9. The United Nations Convention on the Rights of the Child (UNCRC) providing for the rights of children cover all civil, political, social, economic and cultural rights of every child.
a) Right to Survival: A child's right to survival begins before a child is born. According to Government of India, a child life begins after twenty weeks of conception. Hence the right to survival is inclusive of the child rights to be born, right to minimum standards of food, shelter and clothing, and the right to live with dignity.
b) Right to Protection: A child has the right to be protected from neglect, exploitation and abuse at home, and elsewhere.
c) Right to Participation: A child has a right to participate in any decision making that involves him/her directly or indirectly. There are varying degrees of participation as per the age and maturity of the child.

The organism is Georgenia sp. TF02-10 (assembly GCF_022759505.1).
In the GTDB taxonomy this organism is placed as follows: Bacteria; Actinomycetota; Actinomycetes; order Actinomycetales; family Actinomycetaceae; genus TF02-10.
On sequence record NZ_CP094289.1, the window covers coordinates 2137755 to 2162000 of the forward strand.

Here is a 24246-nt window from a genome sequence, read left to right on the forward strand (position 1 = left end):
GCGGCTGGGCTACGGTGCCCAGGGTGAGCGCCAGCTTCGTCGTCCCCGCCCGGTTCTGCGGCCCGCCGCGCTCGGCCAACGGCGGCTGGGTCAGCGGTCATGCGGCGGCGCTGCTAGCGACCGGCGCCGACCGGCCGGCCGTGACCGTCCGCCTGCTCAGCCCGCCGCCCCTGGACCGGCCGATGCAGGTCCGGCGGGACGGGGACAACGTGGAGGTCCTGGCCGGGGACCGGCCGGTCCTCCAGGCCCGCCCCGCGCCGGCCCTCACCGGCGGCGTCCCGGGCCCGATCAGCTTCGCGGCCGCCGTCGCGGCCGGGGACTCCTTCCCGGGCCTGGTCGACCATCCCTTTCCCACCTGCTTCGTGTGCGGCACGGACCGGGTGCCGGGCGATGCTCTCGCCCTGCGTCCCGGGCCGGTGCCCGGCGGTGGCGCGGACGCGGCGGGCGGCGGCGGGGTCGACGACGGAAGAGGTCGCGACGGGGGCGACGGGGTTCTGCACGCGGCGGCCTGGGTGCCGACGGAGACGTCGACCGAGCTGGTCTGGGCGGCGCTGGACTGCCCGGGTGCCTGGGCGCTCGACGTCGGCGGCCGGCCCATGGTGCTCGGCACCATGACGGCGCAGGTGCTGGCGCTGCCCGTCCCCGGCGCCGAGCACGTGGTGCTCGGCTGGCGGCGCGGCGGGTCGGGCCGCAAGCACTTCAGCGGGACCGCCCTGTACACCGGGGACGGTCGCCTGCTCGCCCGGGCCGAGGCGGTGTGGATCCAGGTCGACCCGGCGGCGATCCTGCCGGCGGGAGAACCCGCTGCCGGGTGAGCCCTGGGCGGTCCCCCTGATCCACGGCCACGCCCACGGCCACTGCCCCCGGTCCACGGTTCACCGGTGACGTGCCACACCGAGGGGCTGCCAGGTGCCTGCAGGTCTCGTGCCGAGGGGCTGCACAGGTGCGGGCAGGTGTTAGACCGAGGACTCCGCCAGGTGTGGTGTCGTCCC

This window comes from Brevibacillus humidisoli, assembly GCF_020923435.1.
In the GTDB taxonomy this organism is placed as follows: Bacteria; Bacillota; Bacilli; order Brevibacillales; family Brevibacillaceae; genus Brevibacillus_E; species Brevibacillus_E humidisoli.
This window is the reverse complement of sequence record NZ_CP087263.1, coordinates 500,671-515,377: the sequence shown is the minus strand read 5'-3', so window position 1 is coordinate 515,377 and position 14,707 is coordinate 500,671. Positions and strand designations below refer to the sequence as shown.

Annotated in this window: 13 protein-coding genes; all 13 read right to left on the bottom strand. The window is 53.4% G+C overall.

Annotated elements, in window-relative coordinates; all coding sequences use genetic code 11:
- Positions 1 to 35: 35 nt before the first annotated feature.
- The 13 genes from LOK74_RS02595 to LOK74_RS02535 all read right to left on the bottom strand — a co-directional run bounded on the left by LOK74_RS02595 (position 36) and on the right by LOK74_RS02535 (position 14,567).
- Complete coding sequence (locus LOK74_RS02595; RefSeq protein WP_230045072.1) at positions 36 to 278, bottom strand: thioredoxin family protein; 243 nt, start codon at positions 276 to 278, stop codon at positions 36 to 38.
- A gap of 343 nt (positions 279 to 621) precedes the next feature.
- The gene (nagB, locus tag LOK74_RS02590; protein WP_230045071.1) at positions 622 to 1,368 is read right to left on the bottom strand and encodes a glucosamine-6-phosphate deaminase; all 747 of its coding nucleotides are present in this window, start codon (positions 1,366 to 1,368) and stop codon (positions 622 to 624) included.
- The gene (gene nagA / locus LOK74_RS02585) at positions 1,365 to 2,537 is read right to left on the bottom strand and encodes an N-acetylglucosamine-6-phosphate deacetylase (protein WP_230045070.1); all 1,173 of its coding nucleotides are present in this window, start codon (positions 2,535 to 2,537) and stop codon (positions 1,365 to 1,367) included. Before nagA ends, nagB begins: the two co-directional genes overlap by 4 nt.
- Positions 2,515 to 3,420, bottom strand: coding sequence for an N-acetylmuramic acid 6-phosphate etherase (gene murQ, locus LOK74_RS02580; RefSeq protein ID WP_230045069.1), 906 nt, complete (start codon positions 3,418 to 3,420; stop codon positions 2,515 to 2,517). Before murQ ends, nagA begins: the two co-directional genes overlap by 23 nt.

d) Right to Development: Children have the right to all forms of development: Emotional, Mental and Physical. Emotional development is fulfilled by proper care and love of a support system, mental development through education and learning and physical development through recreation, play and nutrition.
10. Before deciding the issue regarding the consent of the pregnant girl, whether she was a minor or major on the date of the alleged occurrence and as on date of production before this Court are material issues to be considered.
Minority / Majority:
11. During the course of enquiry, this Court directed the parents to produce the Birth Certificate of the so called victim girl and it was produced. From the Birth Certificate, it is evident that the date of birth of victim girl is found as 14.05.1998. The date of her missing was 13.02.2016. The date on which the victim girl was secured was 13.04.2016. On 15.04.2016, a report by the Doctor has been given stating that the victim girl was pregnant by 14 weeks. Therefore, the occurrence of sexual intercourse ought to have happened around January, 2016. Therefore, at the time of occurrence, she might have been approximately aged 17 years 8 months, but on the date of production before this Court, her age was above 18 years.